Darden Diaries 8: It was “Fall”ing and its all fallen!

Amber, beige, bister, chestnut, khaki, tan, fawn, sepia, ocher, ginger, rust, puce, chocolate, hazel…

Before you think I am rattling off a list from the paints section of a home improvement store, think twice. Words fail me when I try to define all the color I see around me. There are colors I see now a days, words for which are not yet created I feel. 

When you are living in a place that looks like it’s right out of a picture post card (or a windows desktop screen), it’s hard not to get poetic. Every day you stop in the middle of it all to take a few seconds and take in the sweet air that surrounds you. Some days are mad and you don’t notice a thing around you. But other days, when you have a lot on your mind, you get philosophical about life and wonder why you made the decision to put yourself through this ordeal, you stop in your tracks and look around you and try to take it all in.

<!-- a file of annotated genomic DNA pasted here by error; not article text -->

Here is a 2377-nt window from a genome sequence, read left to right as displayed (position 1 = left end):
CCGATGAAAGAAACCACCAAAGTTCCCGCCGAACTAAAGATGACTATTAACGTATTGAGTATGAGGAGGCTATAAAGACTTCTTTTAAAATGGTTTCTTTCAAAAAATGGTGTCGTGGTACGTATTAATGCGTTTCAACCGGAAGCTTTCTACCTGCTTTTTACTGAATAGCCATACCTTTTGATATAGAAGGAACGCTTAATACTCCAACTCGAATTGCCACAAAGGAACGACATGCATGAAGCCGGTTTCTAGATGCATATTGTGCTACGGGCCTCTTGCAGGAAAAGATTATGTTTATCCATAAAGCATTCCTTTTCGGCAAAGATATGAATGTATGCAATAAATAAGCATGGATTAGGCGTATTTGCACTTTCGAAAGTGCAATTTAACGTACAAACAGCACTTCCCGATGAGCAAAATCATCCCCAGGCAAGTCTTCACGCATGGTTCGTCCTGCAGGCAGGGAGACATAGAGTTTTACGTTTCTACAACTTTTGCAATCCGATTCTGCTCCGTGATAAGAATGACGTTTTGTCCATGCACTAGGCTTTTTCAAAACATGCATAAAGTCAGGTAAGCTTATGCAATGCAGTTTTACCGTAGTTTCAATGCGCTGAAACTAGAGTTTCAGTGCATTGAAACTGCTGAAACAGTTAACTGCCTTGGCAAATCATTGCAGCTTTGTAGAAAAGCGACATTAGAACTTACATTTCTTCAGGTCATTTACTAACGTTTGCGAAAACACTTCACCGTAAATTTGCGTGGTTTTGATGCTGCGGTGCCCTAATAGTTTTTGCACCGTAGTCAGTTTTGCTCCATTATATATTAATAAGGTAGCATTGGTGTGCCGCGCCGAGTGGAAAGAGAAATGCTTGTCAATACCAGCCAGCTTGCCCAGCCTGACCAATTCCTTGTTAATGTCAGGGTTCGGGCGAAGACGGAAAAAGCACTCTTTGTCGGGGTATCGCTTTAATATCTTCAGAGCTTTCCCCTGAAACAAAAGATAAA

Despite the madness of 8 am classes, seemingly endless recruiting, mounting case load, learning team meetings, dropping temperatures, and the recovery from the Term 2 exams, there was something that had been slowly changing…the color of the leaves. And before you could appreciate that, they suddenly started falling.

As I walk back and forth every day from the apartment to the grounds, walk back sometimes because I would forget the folder which has all my day’s cases stacked in, or walk back again to get my nametag because there is a company briefing that I don’t want to be nameless for, or walk back because I forgot my laptop charger, I realized that I had lived two seasons here already! Each day more and more of the Darden edifice is visible from my apartment. More and more leaves are strewn on the ground.

I didn’t realize how time flew by. With every minute so precious here at Darden, you want to be as productive as you can. Saving a few minutes everywhere by eating while walking, talking while reading, listening while thinking, doubting while answering, solving while complicating.

But once in a while I stop in my track to do nothing. Just stand there with my backpack loaded with cases crying out to be solved, emails emerging out to be answered and endless phone calls waiting to be returned. All I do is stay still with everything that is changing around me. And before I realize it, it starts sleeting.


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